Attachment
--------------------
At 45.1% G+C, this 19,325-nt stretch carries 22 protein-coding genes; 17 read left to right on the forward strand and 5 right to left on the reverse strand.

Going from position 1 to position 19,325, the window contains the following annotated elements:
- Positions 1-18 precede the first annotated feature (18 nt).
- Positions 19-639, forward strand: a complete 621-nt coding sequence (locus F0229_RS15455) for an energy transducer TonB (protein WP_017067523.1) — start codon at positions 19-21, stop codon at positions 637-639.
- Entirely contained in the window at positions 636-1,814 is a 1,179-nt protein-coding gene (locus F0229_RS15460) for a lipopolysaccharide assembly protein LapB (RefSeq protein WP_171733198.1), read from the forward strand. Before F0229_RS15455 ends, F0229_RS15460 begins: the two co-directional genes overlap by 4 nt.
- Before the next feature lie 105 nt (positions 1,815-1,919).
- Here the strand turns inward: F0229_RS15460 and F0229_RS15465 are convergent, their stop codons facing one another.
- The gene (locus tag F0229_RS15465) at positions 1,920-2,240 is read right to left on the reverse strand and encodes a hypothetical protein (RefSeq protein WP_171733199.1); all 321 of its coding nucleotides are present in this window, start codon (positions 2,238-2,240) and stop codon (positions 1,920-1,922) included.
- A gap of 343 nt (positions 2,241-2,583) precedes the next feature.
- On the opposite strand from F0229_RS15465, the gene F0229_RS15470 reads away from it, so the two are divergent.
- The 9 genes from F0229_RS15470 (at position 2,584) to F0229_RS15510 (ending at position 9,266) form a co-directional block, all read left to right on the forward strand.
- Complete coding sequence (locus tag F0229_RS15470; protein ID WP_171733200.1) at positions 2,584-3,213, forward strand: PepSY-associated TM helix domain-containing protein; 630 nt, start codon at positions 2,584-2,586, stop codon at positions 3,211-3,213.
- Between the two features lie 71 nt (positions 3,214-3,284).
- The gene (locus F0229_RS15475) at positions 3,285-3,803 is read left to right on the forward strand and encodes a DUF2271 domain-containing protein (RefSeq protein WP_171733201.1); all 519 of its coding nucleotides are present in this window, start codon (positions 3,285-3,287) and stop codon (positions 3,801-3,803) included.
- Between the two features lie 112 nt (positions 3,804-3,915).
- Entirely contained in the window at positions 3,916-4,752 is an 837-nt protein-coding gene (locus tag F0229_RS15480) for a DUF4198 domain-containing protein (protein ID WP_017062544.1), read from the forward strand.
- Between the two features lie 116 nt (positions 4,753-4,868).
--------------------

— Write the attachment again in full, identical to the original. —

At 45.1% G+C, this 19,325-nt stretch carries 22 protein-coding genes; 17 read left to right on the forward strand and 5 right to left on the reverse strand.

Going from position 1 to position 19,325, the window contains the following annotated elements:
- Positions 1-18 precede the first annotated feature (18 nt).
- Positions 19-639, forward strand: a complete 621-nt coding sequence (locus F0229_RS15455) for an energy transducer TonB (protein WP_017067523.1) — start codon at positions 19-21, stop codon at positions 637-639.
- Entirely contained in the window at positions 636-1,814 is a 1,179-nt protein-coding gene (locus F0229_RS15460) for a lipopolysaccharide assembly protein LapB (RefSeq protein WP_171733198.1), read from the forward strand. Before F0229_RS15455 ends, F0229_RS15460 begins: the two co-directional genes overlap by 4 nt.
- Before the next feature lie 105 nt (positions 1,815-1,919).
- Here the strand turns inward: F0229_RS15460 and F0229_RS15465 are convergent, their stop codons facing one another.
- The gene (locus tag F0229_RS15465) at positions 1,920-2,240 is read right to left on the reverse strand and encodes a hypothetical protein (RefSeq protein WP_171733199.1); all 321 of its coding nucleotides are present in this window, start codon (positions 2,238-2,240) and stop codon (positions 1,920-1,922) included.
- A gap of 343 nt (positions 2,241-2,583) precedes the next feature.
- On the opposite strand from F0229_RS15465, the gene F0229_RS15470 reads away from it, so the two are divergent.
- The 9 genes from F0229_RS15470 (at position 2,584) to F0229_RS15510 (ending at position 9,266) form a co-directional block, all read left to right on the forward strand.
- Complete coding sequence (locus tag F0229_RS15470; protein ID WP_171733200.1) at positions 2,584-3,213, forward strand: PepSY-associated TM helix domain-containing protein; 630 nt, start codon at positions 2,584-2,586, stop codon at positions 3,211-3,213.
- Between the two features lie 71 nt (positions 3,214-3,284).
- The gene (locus F0229_RS15475) at positions 3,285-3,803 is read left to right on the forward strand and encodes a DUF2271 domain-containing protein (RefSeq protein WP_171733201.1); all 519 of its coding nucleotides are present in this window, start codon (positions 3,285-3,287) and stop codon (positions 3,801-3,803) included.
- Between the two features lie 112 nt (positions 3,804-3,915).
- Entirely contained in the window at positions 3,916-4,752 is an 837-nt protein-coding gene (locus tag F0229_RS15480) for a DUF4198 domain-containing protein (protein ID WP_017062544.1), read from the forward strand.
- Between the two features lie 116 nt (positions 4,753-4,868).